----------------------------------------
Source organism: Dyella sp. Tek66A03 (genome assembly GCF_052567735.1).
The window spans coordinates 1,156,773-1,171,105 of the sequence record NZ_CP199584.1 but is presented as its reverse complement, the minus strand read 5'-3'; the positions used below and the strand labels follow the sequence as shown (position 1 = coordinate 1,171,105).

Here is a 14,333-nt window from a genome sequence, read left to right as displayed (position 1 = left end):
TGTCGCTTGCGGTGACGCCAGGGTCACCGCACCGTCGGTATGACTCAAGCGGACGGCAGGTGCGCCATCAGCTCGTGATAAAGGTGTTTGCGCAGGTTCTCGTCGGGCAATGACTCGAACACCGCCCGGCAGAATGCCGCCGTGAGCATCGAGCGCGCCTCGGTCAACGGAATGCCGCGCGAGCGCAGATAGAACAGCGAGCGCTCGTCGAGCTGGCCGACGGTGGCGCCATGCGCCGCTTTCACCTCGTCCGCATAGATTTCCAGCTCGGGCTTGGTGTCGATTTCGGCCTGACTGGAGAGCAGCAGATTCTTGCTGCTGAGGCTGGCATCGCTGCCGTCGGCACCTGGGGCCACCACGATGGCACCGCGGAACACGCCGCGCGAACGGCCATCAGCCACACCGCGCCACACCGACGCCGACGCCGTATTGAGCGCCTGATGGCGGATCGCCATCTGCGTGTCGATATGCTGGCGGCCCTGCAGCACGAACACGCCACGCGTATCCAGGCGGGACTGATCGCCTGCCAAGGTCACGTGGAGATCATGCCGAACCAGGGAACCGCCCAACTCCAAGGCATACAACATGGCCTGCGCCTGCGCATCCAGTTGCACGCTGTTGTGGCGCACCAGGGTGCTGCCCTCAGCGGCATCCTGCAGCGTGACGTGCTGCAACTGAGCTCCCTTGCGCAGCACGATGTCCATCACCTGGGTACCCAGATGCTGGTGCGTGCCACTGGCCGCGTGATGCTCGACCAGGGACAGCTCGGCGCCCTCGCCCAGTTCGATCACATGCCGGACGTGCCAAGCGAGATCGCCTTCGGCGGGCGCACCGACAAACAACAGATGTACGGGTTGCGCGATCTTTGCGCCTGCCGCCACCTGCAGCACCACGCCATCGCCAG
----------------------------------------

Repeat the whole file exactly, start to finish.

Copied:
Source organism: Dyella sp. Tek66A03 (genome assembly GCF_052567735.1).
The window spans coordinates 1,156,773-1,171,105 of the sequence record NZ_CP199584.1 but is presented as its reverse complement, the minus strand read 5'-3'; the positions used below and the strand labels follow the sequence as shown (position 1 = coordinate 1,171,105).

Here is a 14,333-nt window from a genome sequence, read left to right as displayed (position 1 = left end):
TGTCGCTTGCGGTGACGCCAGGGTCACCGCACCGTCGGTATGACTCAAGCGGACGGCAGGTGCGCCATCAGCTCGTGATAAAGGTGTTTGCGCAGGTTCTCGTCGGGCAATGACTCGAACACCGCCCGGCAGAATGCCGCCGTGAGCATCGAGCGCGCCTCGGTCAACGGAATGCCGCGCGAGCGCAGATAGAACAGCGAGCGCTCGTCGAGCTGGCCGACGGTGGCGCCATGCGCCGCTTTCACCTCGTCCGCATAGATTTCCAGCTCGGGCTTGGTGTCGATTTCGGCCTGACTGGAGAGCAGCAGATTCTTGCTGCTGAGGCTGGCATCGCTGCCGTCGGCACCTGGGGCCACCACGATGGCACCGCGGAACACGCCGCGCGAACGGCCATCAGCCACACCGCGCCACACCGACGCCGACGCCGTATTGAGCGCCTGATGGCGGATCGCCATCTGCGTGTCGATATGCTGGCGGCCCTGCAGCACGAACACGCCACGCGTATCCAGGCGGGACTGATCGCCTGCCAAGGTCACGTGGAGATCATGCCGAACCAGGGAACCGCCCAACTCCAAGGCATACAACATGGCCTGCGCCTGCGCATCCAGTTGCACGCTGTTGTGGCGCACCAGGGTGCTGCCCTCAGCGGCATCCTGCAGCGTGACGTGCTGCAACTGAGCTCCCTTGCGCAGCACGATGTCCATCACCTGGGTACCCAGATGCTGGTGCGTGCCACTGGCCGCGTGATGCTCGACCAGGGACAGCTCGGCGCCCTCGCCCAGTTCGATCACATGCCGGACGTGCCAAGCGAGATCGCCTTCGGCGGGCGCACCGACAAACAACAGATGTACGGGTTGCGCGATCTTTGCGCCTGCCGCCACCTGCAGCACCACGCCATCGCCAG